Babies are brilliant

A fascinating video (about fifteen minutes long) of psychologist Alison Gopnik talking about how babies are the best learning machines in the universe.  I have been working with very young children quite a bit over the past few years (through music) and, while it was never hard to appreciate that they are amazing beings, I never quite made the leaps that Ms Gopnik lead me to consider:

  • She points out the importance of experimentation, that babies are little scientists.  Why do so many children give up at music?  Is it because they aren’t given the chance to experiment (…with the guidance of someone who understands music)?  I don’t think people need to be ‘musicians’ to play musically with their kids but there’s a discomfort associated with music play that isn’t there if it’s colour play or shapes or building blocks.  How can I, as someone who understands music, best help children experiment with musical sounds and rhythm?
  • Experimenting isn’t telling somebody something!  We all learn loads of stuff at school but the vast majority of it, I’d say, we don’t really understand.  We know about gravity not because we learned about it in school but because we played with it as children.  By the time we get to school our experimentation has to be more efficient – the best teachers are always the ones who lead you to the answer, who let you experiment (materially or mentally); importantly (and efficiently), they guide you.
  • Yes, when we start school, we have to practice skills to get to be as good as possible, be that writing, typing, drawing, singing, long division or shooting baskets (i.e. “hoops”).  Ms Gopnik reveals the staggering notion that children are the best masters of counter-factual reasoning: they aren’t merely learning to understand what is, they are learning to imagine what could be.  How can music play encourage and broaden a child’s imagination?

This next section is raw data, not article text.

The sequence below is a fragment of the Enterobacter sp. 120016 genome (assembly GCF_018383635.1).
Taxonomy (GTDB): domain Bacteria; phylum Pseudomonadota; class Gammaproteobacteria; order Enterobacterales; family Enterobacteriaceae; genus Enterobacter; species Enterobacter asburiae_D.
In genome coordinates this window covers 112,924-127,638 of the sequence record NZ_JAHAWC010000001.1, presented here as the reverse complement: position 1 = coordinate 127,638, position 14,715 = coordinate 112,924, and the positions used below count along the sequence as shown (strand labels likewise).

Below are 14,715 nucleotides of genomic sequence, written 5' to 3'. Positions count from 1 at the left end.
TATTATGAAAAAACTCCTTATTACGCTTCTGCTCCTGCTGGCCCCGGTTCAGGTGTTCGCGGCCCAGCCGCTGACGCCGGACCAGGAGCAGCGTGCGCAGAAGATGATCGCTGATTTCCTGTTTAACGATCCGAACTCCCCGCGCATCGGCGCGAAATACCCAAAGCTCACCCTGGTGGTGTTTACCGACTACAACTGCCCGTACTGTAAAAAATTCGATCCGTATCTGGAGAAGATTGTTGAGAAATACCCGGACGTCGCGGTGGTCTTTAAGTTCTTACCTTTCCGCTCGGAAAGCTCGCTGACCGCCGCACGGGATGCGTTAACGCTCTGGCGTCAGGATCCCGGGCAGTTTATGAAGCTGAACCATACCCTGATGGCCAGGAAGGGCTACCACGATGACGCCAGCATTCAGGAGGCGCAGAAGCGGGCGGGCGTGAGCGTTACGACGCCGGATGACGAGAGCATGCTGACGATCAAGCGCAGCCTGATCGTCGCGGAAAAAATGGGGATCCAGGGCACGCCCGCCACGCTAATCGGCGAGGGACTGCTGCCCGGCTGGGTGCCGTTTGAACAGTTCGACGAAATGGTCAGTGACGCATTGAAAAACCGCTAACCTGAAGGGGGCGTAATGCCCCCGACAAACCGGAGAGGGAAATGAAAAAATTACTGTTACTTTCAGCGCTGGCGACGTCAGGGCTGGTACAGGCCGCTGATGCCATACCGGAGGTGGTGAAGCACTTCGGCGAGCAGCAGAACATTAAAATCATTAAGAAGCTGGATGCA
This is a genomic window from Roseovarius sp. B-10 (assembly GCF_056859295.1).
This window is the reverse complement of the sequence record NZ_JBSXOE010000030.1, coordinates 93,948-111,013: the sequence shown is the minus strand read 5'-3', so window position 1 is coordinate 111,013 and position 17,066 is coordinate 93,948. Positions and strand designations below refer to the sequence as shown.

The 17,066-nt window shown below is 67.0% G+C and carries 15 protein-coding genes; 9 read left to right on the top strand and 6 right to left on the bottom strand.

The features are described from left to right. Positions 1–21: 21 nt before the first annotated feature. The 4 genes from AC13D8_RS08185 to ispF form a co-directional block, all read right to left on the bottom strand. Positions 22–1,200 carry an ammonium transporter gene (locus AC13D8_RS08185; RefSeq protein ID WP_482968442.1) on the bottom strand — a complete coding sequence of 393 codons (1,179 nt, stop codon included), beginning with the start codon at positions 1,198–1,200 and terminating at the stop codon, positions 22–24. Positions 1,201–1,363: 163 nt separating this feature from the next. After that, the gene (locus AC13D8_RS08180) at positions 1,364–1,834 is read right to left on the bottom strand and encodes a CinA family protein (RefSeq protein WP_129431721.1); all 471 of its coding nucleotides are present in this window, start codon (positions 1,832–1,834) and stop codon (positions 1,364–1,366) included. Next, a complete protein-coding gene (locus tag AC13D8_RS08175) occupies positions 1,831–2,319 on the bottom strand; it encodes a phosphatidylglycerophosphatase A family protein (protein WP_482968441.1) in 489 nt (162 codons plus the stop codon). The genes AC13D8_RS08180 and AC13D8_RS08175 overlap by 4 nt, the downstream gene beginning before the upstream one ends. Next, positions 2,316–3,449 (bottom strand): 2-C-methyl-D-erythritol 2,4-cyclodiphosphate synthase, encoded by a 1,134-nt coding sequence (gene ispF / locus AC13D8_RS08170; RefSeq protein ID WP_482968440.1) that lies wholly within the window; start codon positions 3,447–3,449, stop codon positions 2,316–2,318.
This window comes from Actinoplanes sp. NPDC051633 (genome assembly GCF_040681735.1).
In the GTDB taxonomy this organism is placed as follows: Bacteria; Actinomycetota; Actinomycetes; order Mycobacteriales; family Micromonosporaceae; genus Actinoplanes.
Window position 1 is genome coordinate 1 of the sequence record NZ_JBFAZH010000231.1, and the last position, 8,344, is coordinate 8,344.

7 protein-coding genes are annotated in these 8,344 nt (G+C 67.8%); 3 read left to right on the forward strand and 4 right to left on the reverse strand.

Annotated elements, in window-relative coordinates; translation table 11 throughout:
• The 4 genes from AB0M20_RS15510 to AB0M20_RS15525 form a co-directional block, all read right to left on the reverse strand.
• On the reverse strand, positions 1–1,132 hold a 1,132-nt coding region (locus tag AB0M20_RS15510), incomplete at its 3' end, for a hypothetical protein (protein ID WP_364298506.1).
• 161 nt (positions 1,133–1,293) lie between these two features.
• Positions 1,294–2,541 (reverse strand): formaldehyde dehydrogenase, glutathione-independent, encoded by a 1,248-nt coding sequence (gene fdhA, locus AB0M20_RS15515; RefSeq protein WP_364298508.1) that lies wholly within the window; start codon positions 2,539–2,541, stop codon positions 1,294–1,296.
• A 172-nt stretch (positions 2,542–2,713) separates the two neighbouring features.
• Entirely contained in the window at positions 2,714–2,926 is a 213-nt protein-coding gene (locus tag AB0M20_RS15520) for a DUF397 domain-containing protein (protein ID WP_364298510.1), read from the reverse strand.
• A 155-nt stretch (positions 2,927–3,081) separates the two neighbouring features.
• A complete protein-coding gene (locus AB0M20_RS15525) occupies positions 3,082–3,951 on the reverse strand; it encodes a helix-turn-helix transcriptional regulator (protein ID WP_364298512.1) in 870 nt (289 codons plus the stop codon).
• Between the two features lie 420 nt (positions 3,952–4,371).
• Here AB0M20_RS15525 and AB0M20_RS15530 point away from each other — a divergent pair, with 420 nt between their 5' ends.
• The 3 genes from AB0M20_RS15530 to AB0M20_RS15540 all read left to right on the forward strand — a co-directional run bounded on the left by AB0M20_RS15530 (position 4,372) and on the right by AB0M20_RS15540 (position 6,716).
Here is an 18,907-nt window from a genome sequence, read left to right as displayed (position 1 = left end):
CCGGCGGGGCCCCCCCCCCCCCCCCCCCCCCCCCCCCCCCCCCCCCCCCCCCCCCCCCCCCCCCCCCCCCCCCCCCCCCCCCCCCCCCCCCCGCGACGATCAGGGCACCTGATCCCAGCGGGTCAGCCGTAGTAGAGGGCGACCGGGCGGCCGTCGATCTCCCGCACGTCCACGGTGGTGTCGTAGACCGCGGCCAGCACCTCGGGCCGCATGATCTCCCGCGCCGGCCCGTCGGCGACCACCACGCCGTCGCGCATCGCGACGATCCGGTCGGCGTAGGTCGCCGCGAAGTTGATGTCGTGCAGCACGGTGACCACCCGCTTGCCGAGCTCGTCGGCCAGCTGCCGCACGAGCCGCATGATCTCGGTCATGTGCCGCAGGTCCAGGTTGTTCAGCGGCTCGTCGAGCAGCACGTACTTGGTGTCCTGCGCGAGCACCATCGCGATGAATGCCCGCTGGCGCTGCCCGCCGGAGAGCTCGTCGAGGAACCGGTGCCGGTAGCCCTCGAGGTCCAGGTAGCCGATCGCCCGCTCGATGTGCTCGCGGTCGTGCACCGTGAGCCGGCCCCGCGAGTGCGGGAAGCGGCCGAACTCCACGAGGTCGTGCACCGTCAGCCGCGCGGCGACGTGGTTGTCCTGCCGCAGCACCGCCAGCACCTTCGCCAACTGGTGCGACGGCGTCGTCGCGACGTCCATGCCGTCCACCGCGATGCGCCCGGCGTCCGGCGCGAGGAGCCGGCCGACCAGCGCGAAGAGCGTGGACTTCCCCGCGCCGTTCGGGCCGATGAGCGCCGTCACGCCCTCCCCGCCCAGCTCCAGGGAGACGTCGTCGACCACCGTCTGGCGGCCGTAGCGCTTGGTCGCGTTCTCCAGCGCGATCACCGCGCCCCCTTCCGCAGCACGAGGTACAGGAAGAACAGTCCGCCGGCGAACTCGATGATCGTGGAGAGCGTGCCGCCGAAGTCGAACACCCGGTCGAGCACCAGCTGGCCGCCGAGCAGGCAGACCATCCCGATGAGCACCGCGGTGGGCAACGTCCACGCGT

A method that’s often used when playing with children, from the earliest smiling, is mirroring.  A friend of mine who works a lot with autistic children showed me the great effectiveness of this as a means of self-expression for the children he saw every week.  I have a little fifteen month old cousin who lives next door and the other day he was over with his Mum and I produced some tuned hand bells to play with.  Initially I gave him one (a ‘B’) then, after a few minutes of him getting used to it (showing it to everyone, ringing it constantly, pausing to taste it of course…), I got another (a ‘G’).  So we were making a nice, harmonious major third sound (I told him this, but I don’t know if it meant anything…).  We played for a good while with the bells – a high point being when he had the G and B and I had the A and C.  He would ring, I would copy and this – because of the choice of notes – sounded good.  We started experimenting and I followed his lead, setting the bells in front of me as he had done.  He chose one, I did the same.  He took one of mine, I took one of his, etc…  Great fun 🙂

My overqualified brain had to go and ruin things, of course, by introducing too many more bells (some were desk bells that are struck with the palm, not rung, and these confused the issue) until the cacophony became too overwhelming.  When I gave him a little glockenspiel it was just too abstracted and he couldn’t ‘see’ the individual notes as clearly as he’d been able to with the hand bells.  The mistake was in presenting too many possibilities.  Too many toys.  Like in House when he sends the team off to test for everything and they potter off glumly to the lab to face a night of haystack-needling.

Tadhg and I playing with bells
Tadhg and I playing with bells (photo by Jenny Wilson - click to visit her Flickr photostream)
Experimenting with bells
Experimenting with bells (photo by Jenny Wilson - click to visit her Flickr photostream)

Can’t wait to play some more – you should try it!

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